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How will Mumbai real estate be built with the second wave of COVID-19?

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Nearly a year ago at the peak of the COVID-19 crisis, the Mumbai real estate market was outright panic. An existential crisis for humanity was being debated. The housework had intensified the possibility that the life of the city was becoming meaningless and at the same time the demand for housing was also increasing. The economic cost of the epidemic was difficult to estimate, but everyone anticipated that the damage would be substantial.

As the second-wave of COVID-19 boosts financial capital, at the moment – so far there has been no panic among stakeholders. A major reason is that COVID-19, while taking and killing many people, is not as scary as it was initially anticipated. Secondly, the economic impact of COVID-19 has not been as severe. And third – the government’s strong sales cuts for many customers generated a level of stamp duty and trust that had previously been absent.
Nevertheless, it would be a brave (or listed) developer who would claim that the area is on a strong pedestal. Most of them knew that things would soften after the March 31, 2021 time stamp duty exemption expired. The only point of debate was the extent to which the sales would be tempering.

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In my last column I speculated that an accident was unlikely for the real estate sector, although a recession was imminent. This was before the second wave. I still watch that scene. A big reason for that approach is my belief that a large number of developers have become rational in their expectations. The plan has become better. On the key aspect of pricing in an expensive market like Mumbai, everyone has learned their lessons. The age of illusory pricing has come to an end. The CASA formula is being adopted and is seeing success – reliable builders, aggressive pricing, small apartments and facilities.

This does not mean that the industry can rest easy. The momentum generated between September 2020 and March 2021 was in the account of all stakeholders, which was done by their bitcoins: builders, government and lenders. Along with the demand for pent-ups, future demand has largely changed over a seven-month window. The cost of ownership for a home buyer was reduced by 15% in a large number of cases. It was not uncommon to see a profit of 20% even in select projects. The developers did a lot of lifting but the lenders and the government also contributed. Lenders introduced attractive schemes to encourage the closure of the deal. The contribution from lenders is now starting to decrease. With the removal of the stamp duty waiver, government support is over. This means that in order to attract customers, the developer will have to take greater responsibility.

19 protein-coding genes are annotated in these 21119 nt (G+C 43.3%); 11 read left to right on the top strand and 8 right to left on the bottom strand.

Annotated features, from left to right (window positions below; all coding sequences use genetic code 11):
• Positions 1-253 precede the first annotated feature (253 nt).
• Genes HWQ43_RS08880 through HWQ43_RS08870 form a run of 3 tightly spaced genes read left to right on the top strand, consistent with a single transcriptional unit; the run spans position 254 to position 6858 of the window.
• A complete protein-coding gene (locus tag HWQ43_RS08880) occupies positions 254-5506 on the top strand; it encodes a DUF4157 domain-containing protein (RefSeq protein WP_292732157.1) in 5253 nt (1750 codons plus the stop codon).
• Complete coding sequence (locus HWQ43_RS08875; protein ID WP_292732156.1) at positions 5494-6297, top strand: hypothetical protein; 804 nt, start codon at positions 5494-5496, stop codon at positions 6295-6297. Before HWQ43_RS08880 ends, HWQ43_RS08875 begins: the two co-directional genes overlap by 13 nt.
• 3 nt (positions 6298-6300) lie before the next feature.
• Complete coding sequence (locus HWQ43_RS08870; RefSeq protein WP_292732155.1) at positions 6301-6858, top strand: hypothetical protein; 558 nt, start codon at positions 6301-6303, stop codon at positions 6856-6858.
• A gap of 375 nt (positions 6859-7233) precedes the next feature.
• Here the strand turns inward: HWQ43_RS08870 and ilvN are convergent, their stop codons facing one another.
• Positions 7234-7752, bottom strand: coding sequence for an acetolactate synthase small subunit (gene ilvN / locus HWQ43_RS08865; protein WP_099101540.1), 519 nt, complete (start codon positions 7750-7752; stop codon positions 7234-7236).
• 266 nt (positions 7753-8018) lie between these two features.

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There is debate over whether prices will fall again with COVID-19. As expected, the consensus among most developers is that prices do not fall from here, but will stabilize at current levels in the medium term. On this aspect, I agree with the industry to a large extent. In my view, prices will not decrease significantly from here. Most developers have thrown out every bit of potential cost reduction for the home buyer over the past year. Some developers may still have a small buffer to offer buyers but this will be very limited.
Thus, in the near-future (not in the immediate future), the market will return to the sluggish stability that prevailed before the epidemic. Unlike the recent past where sub-projects also gain traction, moving forward will discriminate in the choice of projects that will thrive. Only select projects will have acceptance while many will struggle.

If the FSI premium deduction was taken to its logical conclusion, the scenario could be further strengthened. This is the amount paid by developers to the government to get permission to create more and more areas in a project. For a very long time, this spending was out of control, although housing demand and prices remained weak. Three months ago, it appeared that the government had opted to cut the FSI premium. Unfortunately as clarity emerges on the terms associated with it, there is a distinct conclusion that the benefit of the premium deduction will be for very limited projects and developers. As Nishant Deshmukh of Suge Group states: “Developers should be accountable to customers and people who will not survive anyway. But this is the time when government help can really save the region. “

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